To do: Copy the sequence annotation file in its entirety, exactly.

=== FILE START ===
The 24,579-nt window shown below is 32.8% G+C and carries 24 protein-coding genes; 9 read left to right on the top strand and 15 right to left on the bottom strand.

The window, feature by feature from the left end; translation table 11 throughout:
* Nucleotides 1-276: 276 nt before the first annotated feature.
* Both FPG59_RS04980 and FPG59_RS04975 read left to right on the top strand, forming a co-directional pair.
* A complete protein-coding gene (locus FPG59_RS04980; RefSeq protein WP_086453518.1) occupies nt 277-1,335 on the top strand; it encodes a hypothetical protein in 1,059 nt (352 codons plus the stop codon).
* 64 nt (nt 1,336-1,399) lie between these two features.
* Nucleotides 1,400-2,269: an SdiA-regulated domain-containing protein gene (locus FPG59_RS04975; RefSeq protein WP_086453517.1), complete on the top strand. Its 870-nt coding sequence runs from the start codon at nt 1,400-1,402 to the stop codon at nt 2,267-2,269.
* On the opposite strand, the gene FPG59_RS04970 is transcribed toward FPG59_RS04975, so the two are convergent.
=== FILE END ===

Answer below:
The 24,579-nt window shown below is 32.8% G+C and carries 24 protein-coding genes; 9 read left to right on the top strand and 15 right to left on the bottom strand.

The window, feature by feature from the left end; translation table 11 throughout:
* Nucleotides 1-276: 276 nt before the first annotated feature.
* Both FPG59_RS04980 and FPG59_RS04975 read left to right on the top strand, forming a co-directional pair.
* A complete protein-coding gene (locus FPG59_RS04980; RefSeq protein WP_086453518.1) occupies nt 277-1,335 on the top strand; it encodes a hypothetical protein in 1,059 nt (352 codons plus the stop codon).
* 64 nt (nt 1,336-1,399) lie between these two features.
* Nucleotides 1,400-2,269: an SdiA-regulated domain-containing protein gene (locus FPG59_RS04975; RefSeq protein WP_086453517.1), complete on the top strand. Its 870-nt coding sequence runs from the start codon at nt 1,400-1,402 to the stop codon at nt 2,267-2,269.
* On the opposite strand, the gene FPG59_RS04970 is transcribed toward FPG59_RS04975, so the two are convergent.